Date of Award
Master of Science
Stephanie Salyers Ivey
Community livability is increasingly being examined and promoted as exemplary practice. The impact of freight on an urban community is significant, yet in the United States few efforts have been devoted to better understanding the concept. A pilot-scale project was conducted in Memphis, Tennessee in a region with heavy freight traffic. Following a broad literature review of globally applied strategies for enhancing livability and solving problems caused by freight, a survey was conducted of various residential stakeholders regarding their perceived definition of livability, barriers to livability, and impact of freight on the livability of their communities. Survey results were analyzed to identify priorities for a livable community and to explore the differences between freight-centric and non-freight-centric responses. Transportation related strategies that may provide a way to enhance livability were also evaluated based on their applicability in Memphis, Tennessee as well as their general applicability and effectiveness in the United States.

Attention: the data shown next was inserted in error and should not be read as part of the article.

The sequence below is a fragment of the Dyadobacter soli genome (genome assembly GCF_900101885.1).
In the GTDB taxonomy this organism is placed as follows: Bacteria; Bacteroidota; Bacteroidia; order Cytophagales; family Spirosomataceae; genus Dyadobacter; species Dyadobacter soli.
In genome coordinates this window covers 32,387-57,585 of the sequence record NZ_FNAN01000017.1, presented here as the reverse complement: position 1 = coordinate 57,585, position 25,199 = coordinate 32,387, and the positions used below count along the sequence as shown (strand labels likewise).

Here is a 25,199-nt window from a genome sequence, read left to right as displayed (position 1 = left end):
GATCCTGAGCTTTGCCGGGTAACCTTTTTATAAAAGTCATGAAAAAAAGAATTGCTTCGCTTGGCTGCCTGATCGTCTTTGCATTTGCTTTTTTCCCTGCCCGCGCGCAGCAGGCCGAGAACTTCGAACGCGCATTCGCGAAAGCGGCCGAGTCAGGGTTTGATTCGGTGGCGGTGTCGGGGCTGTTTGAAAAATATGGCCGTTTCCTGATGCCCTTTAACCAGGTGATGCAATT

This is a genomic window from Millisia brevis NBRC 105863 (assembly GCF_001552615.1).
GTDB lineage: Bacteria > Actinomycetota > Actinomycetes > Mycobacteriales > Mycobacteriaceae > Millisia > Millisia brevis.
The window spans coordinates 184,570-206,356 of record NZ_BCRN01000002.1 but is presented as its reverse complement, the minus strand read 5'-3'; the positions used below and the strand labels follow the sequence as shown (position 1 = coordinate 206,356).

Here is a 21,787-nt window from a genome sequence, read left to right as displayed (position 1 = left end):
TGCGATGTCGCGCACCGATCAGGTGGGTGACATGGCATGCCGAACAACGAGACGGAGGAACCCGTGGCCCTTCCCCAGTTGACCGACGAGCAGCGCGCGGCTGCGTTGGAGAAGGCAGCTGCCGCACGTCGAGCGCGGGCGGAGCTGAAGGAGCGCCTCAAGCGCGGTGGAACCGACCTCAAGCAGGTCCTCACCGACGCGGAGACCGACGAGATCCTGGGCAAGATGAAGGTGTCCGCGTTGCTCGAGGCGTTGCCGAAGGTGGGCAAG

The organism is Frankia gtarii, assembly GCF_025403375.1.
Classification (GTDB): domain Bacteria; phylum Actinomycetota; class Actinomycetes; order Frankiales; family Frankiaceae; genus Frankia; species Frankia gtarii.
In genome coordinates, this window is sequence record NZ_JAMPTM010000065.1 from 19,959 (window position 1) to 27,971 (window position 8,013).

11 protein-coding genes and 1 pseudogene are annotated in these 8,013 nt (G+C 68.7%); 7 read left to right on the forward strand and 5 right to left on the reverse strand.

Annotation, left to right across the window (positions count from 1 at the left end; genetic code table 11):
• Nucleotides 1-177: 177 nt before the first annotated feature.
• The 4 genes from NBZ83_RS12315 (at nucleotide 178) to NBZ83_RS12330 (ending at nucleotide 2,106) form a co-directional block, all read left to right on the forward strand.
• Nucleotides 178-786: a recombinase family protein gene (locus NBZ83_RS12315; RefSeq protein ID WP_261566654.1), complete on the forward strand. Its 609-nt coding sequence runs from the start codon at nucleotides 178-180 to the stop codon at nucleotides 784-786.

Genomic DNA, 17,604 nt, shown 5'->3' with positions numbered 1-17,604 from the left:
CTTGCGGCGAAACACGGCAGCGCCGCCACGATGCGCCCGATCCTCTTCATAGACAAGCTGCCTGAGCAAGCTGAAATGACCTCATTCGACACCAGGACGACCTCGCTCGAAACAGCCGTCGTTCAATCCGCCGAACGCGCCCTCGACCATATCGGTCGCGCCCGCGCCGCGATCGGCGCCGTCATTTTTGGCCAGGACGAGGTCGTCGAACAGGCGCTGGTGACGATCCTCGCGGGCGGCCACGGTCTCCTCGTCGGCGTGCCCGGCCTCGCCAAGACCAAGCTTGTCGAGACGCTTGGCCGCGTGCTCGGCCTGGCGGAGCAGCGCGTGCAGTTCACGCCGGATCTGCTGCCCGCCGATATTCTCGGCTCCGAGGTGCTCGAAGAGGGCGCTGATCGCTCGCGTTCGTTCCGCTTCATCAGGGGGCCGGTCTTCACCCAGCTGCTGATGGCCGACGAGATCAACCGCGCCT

dissertation or thesis originally submitted to the local University of Memphis Electronic Theses & dissertation (ETD) Repository.
Wise, Virginia Anne, "An Evaluation of Factors Affecting Livability in a Freight-Centric Community in Memphis, Tennessee" (2014). Electronic Theses and Dissertations. 947.